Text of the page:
I’ve talked before about over-hype and the detriment that it can do to shows—how the build up of excitement and expectation can delude audience members. I’ve talked before about my distaste for musicals with no substance beyond a tireless succession of song and dance routines. But I’ve also talked before about a rare breed of shows that have surmounted these difficulties, proving me wrong in my assumptions.
Unfortunately, In the Heights was not one to defy the odds. Both victim to over-hype and perpetrator of an excessive song repertoire, this musical dealt up a double dose of disappointment.
Created by Lin-Manuel Miranda, In the Heights provides a slice-of-life look into the culture and daily struggles of Washington Heights (aka “the barrio”) in Upper Manhattan. Aside from the lively atmosphere that director Thomas Kail creates, offsetting the community’s hardships with a festive ambience of salsa and hip-hop music, the rest of the show induces restless seat-shifting and watch-checking. Quiara Alegría Hudes’ book features every plotline cliché known to man, depleting the show of any mystery as to how the story will unfold. You’ve seen it all before: the first generation college student, the pioneer of higher education for the barrio who—uh oh!—loses her scholarship; the forbidden love between the lowly car service employee and said higher-education-pioneer; the woman whose dreams have outgrown the Heights but whose alcoholic mother drinks their money away; the grandmother who longs to move her family back to the homeland…not to mention the overworked themes of the immigrant’s struggle in America, the hard knock life of New York, and the significance of family and community. Yawn.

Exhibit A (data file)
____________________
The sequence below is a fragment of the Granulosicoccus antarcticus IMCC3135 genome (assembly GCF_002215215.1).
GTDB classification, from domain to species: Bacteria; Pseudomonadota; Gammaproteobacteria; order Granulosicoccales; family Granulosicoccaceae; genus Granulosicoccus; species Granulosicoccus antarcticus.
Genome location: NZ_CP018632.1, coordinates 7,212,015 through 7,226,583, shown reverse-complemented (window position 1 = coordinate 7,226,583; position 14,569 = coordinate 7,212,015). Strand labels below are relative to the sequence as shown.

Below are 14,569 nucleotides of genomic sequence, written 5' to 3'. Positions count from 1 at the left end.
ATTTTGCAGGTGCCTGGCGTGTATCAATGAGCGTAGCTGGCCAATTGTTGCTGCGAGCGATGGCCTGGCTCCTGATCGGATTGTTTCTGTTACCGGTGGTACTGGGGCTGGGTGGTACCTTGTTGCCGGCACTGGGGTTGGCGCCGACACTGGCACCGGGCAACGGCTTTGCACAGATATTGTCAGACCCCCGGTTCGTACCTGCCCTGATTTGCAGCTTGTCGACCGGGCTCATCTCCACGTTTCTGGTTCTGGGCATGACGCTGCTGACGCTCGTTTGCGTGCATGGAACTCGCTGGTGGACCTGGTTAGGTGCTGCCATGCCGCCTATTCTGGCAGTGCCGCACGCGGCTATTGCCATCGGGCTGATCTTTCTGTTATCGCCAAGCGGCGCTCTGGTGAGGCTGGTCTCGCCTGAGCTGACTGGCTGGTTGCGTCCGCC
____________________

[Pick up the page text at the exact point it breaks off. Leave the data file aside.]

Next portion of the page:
To Miranda’s credit, integrating the hip-hop street vibe into musical theatre was a new, refreshing take on the genre. His talent for writing music is undeniable, and I was blown away by how he rapped his way through the show with flawless rhyme and rhythm. He imbued some of the lyrics with a clever sense of humor that cracked a smile out of even my own unamused scowl. It was definitely not the typical cringe-worthy, jazz hands kind of show. Yet with its relentless series of songs and its banal plot line, it had every other characteristic that fuels my musical theatre prejudice. The characters never fully flourished for me (perhaps because they were preoccupied with singing about the same set of problems over and over), and those problems were trivialized by the fact that I had seen them played out already in countless other works. Off the top of my head, I can recall that Rent has the whole struggling-in-New-York thing covered (though I don’t like that show much either), while West Side Story tackles the immigrant and forbidden love themes quite nicely. And it’s not that I’m insensitive to economic hardships or the struggle to succeed or carving one’s own path in society. In some form or another, these are issues that anyone can relate to. But the uninspired storyline made these topics seem trite, and the unwarranted overload of songs made the show drag all the way to its predictable conclusion.
But why all the hype? Why the 2008 Tony Award for Best Musical? What am I missing here that hoards of adoring audiences all see?
Perhaps I just don’t have the mind for musical theatre. Perhaps my straight-theatre-biased brain can’t detect the subtle complexities hidden within the lyrics and choreography. Or perhaps I just expect too much of a genre where simplified, recycled storylines guarantee Broadway blockbusters.